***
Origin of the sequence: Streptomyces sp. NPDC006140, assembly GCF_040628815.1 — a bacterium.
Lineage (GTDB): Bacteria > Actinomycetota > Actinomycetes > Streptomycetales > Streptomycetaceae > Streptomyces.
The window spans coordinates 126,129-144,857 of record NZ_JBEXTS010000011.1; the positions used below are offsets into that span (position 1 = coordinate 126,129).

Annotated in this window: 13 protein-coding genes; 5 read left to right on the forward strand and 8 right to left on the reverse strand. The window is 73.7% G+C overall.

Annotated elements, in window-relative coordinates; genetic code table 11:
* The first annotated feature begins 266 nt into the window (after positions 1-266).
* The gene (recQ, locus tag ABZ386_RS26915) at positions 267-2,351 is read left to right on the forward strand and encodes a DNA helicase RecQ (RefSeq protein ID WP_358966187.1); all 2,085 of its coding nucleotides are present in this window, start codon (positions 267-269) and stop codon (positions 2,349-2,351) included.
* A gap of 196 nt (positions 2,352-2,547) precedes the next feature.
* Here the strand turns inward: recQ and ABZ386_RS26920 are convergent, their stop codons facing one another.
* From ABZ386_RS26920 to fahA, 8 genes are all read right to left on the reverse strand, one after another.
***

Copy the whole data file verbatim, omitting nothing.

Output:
Origin of the sequence: Streptomyces sp. NPDC006140, assembly GCF_040628815.1 — a bacterium.
Lineage (GTDB): Bacteria > Actinomycetota > Actinomycetes > Streptomycetales > Streptomycetaceae > Streptomyces.
The window spans coordinates 126,129-144,857 of record NZ_JBEXTS010000011.1; the positions used below are offsets into that span (position 1 = coordinate 126,129).

Annotated in this window: 13 protein-coding genes; 5 read left to right on the forward strand and 8 right to left on the reverse strand. The window is 73.7% G+C overall.

Annotated elements, in window-relative coordinates; genetic code table 11:
* The first annotated feature begins 266 nt into the window (after positions 1-266).
* The gene (recQ, locus tag ABZ386_RS26915) at positions 267-2,351 is read left to right on the forward strand and encodes a DNA helicase RecQ (RefSeq protein ID WP_358966187.1); all 2,085 of its coding nucleotides are present in this window, start codon (positions 267-269) and stop codon (positions 2,349-2,351) included.
* A gap of 196 nt (positions 2,352-2,547) precedes the next feature.
* Here the strand turns inward: recQ and ABZ386_RS26920 are convergent, their stop codons facing one another.
* From ABZ386_RS26920 to fahA, 8 genes are all read right to left on the reverse strand, one after another.